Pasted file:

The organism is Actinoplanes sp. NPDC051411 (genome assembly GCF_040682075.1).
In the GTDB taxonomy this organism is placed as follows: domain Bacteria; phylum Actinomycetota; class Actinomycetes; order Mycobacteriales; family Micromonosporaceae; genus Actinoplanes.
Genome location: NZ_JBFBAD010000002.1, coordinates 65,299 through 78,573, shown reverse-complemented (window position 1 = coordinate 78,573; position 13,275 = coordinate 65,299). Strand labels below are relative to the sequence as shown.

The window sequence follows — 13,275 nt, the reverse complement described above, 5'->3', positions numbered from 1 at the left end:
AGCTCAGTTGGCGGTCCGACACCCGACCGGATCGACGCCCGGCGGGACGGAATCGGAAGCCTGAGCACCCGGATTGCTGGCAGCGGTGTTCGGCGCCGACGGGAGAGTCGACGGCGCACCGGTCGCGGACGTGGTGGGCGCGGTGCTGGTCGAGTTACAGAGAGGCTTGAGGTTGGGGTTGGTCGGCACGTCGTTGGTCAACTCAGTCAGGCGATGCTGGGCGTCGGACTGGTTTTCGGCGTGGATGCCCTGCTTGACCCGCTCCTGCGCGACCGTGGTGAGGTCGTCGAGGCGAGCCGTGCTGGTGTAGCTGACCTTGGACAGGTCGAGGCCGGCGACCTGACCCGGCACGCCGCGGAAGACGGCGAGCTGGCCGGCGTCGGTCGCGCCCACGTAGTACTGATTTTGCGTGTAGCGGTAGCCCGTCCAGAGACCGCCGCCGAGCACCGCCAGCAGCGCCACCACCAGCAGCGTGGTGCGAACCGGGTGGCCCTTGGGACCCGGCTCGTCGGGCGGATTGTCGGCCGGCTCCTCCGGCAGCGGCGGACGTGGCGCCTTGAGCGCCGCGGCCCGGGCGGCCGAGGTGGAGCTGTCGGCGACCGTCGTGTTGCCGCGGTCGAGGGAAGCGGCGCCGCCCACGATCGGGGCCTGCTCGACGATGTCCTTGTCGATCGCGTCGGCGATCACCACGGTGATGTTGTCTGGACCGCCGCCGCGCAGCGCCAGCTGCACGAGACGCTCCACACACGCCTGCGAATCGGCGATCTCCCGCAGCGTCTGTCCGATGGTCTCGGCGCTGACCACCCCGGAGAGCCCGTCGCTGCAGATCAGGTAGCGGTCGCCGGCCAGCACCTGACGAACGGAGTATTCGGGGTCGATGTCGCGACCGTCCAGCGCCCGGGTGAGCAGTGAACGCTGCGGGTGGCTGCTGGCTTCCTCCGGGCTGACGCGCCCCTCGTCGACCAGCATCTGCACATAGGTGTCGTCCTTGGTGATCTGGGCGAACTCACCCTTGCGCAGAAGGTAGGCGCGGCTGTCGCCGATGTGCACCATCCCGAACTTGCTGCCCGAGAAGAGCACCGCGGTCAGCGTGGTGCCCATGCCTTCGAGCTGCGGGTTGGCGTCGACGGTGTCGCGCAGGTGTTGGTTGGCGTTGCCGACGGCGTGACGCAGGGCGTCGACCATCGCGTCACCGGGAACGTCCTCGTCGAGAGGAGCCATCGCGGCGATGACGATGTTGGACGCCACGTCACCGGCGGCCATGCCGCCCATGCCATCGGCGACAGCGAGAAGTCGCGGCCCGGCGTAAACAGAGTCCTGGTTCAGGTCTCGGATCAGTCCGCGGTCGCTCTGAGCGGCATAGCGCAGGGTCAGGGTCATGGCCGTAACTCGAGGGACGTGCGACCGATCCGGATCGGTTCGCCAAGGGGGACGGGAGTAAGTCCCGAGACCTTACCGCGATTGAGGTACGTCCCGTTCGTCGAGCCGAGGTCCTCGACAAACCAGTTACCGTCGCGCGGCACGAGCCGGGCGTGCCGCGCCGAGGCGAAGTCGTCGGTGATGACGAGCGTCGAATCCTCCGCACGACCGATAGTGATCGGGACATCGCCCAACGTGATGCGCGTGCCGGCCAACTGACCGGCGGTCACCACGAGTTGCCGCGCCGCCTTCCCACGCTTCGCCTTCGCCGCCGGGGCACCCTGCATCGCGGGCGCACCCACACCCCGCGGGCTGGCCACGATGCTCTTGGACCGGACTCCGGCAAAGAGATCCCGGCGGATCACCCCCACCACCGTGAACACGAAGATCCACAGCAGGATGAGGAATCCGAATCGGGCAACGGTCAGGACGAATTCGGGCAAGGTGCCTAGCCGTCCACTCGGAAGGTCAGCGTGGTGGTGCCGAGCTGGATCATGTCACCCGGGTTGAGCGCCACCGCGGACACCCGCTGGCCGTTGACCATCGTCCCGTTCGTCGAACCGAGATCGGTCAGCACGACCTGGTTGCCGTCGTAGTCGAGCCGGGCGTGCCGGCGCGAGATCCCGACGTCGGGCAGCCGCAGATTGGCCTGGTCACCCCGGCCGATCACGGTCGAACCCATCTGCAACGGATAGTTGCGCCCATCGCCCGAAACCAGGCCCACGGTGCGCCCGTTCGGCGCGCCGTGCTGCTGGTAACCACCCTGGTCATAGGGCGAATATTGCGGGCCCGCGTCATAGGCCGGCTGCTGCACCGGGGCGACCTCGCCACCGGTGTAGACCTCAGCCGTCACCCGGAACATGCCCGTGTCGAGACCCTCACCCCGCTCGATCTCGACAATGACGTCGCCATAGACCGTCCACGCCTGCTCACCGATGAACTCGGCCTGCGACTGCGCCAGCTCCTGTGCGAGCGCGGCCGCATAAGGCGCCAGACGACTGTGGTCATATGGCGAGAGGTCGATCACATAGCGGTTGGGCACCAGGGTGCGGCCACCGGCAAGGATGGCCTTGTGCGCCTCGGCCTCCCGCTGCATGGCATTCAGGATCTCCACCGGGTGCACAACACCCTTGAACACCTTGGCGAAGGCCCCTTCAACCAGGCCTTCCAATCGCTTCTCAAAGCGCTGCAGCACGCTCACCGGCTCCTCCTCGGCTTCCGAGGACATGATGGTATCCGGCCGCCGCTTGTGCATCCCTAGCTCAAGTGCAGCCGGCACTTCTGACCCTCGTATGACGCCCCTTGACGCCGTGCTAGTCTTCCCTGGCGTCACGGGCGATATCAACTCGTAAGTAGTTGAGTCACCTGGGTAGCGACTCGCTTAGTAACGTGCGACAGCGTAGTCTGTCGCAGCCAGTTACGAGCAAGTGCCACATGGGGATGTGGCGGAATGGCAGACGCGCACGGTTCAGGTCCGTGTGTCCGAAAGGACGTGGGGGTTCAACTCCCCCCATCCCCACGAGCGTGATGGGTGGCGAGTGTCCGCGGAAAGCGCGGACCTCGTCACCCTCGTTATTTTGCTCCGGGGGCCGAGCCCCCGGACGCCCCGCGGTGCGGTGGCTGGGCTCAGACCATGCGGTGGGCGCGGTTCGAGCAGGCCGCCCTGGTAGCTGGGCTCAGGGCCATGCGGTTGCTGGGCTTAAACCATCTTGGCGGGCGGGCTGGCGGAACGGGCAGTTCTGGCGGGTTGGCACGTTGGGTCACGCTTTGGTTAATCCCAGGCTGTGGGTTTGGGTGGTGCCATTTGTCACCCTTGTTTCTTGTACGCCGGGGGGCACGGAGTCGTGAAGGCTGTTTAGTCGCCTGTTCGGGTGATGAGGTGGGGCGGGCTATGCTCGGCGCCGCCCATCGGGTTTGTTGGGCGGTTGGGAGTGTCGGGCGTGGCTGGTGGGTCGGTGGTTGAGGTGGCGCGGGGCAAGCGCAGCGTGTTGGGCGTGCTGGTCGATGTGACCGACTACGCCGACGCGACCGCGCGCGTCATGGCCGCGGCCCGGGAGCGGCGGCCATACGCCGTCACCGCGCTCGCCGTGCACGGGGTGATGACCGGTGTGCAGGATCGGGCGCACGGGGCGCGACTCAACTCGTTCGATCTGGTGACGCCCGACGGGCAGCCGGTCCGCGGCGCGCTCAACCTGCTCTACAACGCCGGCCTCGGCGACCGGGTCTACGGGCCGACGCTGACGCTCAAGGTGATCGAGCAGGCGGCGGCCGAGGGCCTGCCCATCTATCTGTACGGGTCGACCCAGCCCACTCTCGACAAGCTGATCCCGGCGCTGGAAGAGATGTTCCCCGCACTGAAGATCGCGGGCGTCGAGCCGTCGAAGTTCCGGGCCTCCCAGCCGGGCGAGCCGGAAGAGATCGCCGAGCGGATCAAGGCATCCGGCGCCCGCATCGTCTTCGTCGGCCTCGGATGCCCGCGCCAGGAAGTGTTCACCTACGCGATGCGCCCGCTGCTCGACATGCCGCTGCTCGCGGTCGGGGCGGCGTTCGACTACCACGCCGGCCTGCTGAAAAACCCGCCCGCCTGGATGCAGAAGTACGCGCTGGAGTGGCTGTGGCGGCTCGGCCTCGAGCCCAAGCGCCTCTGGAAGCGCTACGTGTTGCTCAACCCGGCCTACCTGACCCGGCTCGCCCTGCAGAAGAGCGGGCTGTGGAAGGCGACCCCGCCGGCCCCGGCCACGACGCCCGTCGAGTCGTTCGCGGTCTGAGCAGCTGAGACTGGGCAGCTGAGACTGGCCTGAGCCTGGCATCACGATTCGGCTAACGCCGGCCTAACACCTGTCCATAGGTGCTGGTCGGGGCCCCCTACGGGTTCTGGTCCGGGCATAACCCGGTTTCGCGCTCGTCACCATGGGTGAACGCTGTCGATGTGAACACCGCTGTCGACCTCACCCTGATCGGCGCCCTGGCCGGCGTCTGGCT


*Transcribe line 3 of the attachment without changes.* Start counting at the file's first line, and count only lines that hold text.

Genome location: NZ_JBFBAD010000002.1, coordinates 65,299 through 78,573, shown reverse-complemented (window position 1 = coordinate 78,573; position 13,275 = coordinate 65,299). Strand labels below are relative to the sequence as shown.